I honor the place in you which is love, love of truth, of light, and of peace.


Monday, August 10, 2009

The "Hello" Connection

Running along the waterfront during my lunch hour today, I was drawn to the people there, in particular, their eyes. On this sunny hot afternoon, the trail was peppered with kids out of school blading, biking, and many were escaping the heat in the river. There were walkers, a few runners and those using the memorial benches that are intermittently placed along the way. There are times during my run when I come in rather close quarters with others enjoying the use of the trail. At these moments, when my eyes connect with someone else, there is always a friendly hello, may it be by way of a smile, a simple nod, or the word uttered outright. (I wonder many times how loud I am since I listen to rather fast loud music during the run).

I commonly enjoy this familiar connection with the strangers I share my day with. I was reminded that everywhere I have lived or visited I have had this relationship with the locals. I scanned my memories for all of the different places I have been in Canada where I have made this connection. From the small fishing towns in British Columbia, to the bigger cities on the Island and even in Vancouver, a simple ‘hello’ connection was always reciprocated and appreciated. Here in Ontario, I, above all, enjoy my ‘hello’ connection in smaller towns as it can lead to a discussion and then a friendship. I have experienced this friendly connection in many average sized towns, in addition to the larger ones enjoying the response in Ottawa, London and Kingston. The only exception being Toronto where I was pursued by many of those I ‘connected’ with, some just looked at me as if I were a crazy person, some pushed me to accept a flyer, and one stranger scared the hell out of me after he followed me onto the subway. It was dangerous. I quickly learned not to practice this human relationship there! But don’t get me wrong, I still love that city. This is just a warning, ‘when in Toronto…’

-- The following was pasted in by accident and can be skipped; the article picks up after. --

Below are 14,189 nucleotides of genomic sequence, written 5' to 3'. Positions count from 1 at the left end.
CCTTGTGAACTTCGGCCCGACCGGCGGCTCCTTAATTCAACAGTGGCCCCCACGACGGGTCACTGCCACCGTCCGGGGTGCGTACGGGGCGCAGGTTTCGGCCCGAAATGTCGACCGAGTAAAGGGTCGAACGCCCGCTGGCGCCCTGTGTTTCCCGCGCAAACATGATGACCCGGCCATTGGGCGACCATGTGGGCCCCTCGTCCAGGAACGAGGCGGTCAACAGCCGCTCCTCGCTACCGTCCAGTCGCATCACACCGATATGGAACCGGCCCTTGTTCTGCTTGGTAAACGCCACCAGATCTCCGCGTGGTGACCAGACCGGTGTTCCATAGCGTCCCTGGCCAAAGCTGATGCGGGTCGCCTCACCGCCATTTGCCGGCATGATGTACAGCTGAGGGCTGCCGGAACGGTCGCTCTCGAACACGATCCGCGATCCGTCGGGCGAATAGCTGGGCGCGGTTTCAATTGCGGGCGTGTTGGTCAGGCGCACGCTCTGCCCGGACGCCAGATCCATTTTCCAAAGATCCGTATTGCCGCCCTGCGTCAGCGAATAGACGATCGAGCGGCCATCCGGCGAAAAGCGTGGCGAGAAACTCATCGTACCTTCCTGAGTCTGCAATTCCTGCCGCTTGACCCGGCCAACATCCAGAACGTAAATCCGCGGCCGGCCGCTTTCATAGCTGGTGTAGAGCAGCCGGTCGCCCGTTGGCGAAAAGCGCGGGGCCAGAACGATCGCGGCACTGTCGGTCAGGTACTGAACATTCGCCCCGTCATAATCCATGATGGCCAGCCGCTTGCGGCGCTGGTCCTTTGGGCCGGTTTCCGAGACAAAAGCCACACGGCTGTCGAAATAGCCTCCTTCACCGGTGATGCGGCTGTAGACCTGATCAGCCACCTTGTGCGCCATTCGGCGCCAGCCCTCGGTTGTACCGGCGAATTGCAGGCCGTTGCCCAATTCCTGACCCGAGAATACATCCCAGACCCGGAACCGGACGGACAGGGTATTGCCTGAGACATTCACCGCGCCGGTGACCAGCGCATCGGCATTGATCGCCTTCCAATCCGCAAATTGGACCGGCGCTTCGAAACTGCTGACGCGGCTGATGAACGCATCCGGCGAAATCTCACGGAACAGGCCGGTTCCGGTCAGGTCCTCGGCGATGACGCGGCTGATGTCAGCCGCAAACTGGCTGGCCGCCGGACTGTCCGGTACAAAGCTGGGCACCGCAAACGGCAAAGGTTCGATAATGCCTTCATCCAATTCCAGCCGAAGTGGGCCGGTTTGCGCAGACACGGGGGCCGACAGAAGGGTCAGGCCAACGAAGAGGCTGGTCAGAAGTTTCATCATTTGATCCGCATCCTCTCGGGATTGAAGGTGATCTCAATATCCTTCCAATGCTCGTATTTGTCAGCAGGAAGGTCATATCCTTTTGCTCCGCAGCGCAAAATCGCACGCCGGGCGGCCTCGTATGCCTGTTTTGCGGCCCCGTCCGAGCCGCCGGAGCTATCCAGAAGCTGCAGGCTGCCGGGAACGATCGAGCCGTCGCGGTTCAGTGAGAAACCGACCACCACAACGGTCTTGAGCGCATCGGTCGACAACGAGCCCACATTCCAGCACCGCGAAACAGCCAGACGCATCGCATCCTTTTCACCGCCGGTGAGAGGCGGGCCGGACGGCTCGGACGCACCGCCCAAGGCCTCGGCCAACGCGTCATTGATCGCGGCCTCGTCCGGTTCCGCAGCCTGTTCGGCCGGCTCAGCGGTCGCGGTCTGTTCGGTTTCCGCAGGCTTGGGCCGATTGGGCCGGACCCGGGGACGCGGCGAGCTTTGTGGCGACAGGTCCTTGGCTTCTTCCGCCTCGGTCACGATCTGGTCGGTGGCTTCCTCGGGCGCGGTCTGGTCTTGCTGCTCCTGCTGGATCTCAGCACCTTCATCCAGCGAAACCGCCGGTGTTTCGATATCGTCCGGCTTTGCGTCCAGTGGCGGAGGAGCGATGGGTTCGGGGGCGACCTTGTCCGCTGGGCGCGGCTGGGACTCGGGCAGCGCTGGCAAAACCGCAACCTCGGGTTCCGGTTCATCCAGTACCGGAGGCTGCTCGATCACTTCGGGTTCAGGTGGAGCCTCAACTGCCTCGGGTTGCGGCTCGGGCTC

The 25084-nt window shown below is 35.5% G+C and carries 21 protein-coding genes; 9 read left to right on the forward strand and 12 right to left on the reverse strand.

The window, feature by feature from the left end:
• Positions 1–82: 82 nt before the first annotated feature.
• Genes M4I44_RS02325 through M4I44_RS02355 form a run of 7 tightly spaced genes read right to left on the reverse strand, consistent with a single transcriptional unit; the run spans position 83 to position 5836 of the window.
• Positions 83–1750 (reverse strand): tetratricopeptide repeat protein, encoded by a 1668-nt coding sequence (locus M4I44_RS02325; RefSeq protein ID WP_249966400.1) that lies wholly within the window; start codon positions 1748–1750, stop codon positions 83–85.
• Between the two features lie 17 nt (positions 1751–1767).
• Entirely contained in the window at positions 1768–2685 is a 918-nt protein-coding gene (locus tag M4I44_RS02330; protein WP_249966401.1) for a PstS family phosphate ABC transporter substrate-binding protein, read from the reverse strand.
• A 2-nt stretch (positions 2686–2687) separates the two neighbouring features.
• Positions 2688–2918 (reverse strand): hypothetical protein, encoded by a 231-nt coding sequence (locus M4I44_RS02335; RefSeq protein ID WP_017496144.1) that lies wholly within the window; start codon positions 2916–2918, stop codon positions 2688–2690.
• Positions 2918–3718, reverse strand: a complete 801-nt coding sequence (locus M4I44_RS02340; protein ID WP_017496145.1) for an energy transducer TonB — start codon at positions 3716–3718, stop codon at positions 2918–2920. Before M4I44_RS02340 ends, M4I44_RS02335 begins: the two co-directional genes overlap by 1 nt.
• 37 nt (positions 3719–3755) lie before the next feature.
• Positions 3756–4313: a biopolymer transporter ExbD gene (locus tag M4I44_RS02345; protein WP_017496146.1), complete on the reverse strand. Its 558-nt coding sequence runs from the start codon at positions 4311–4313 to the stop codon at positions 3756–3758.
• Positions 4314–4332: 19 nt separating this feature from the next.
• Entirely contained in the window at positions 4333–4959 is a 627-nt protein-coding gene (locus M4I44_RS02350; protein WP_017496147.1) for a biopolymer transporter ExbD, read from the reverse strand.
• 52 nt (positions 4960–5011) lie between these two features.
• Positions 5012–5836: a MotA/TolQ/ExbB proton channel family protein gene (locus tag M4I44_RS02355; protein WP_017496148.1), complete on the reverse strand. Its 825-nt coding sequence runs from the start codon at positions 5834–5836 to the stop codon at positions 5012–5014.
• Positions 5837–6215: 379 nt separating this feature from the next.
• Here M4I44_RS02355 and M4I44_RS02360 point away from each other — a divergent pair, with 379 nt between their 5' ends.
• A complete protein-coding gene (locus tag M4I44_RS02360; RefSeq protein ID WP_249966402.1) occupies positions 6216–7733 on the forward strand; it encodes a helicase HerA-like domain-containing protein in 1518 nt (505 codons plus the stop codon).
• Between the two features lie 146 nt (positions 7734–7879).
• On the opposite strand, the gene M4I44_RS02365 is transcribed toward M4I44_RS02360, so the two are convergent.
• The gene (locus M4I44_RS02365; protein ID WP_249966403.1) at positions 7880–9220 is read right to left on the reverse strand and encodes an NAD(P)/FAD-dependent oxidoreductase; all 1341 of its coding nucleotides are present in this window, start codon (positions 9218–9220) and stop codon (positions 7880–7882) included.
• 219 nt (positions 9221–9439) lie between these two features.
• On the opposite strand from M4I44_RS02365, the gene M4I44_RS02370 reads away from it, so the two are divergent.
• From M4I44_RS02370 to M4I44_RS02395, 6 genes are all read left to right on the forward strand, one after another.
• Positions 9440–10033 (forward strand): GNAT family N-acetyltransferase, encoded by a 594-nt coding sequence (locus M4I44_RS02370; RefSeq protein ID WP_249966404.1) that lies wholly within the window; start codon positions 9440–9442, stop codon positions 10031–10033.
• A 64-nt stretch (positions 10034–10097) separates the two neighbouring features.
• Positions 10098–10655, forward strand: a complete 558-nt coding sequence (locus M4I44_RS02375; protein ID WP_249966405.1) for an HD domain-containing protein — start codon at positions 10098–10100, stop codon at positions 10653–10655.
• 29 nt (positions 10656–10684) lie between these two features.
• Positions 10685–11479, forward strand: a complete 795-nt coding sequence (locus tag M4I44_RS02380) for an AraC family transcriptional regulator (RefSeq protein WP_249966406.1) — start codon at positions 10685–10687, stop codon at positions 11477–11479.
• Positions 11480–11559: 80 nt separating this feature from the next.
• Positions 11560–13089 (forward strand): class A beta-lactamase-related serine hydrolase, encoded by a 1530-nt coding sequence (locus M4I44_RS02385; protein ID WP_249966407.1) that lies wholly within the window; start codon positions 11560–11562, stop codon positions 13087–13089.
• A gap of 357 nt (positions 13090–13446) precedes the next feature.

Toronto aside, I continue to make my ‘hellos’ part of my day.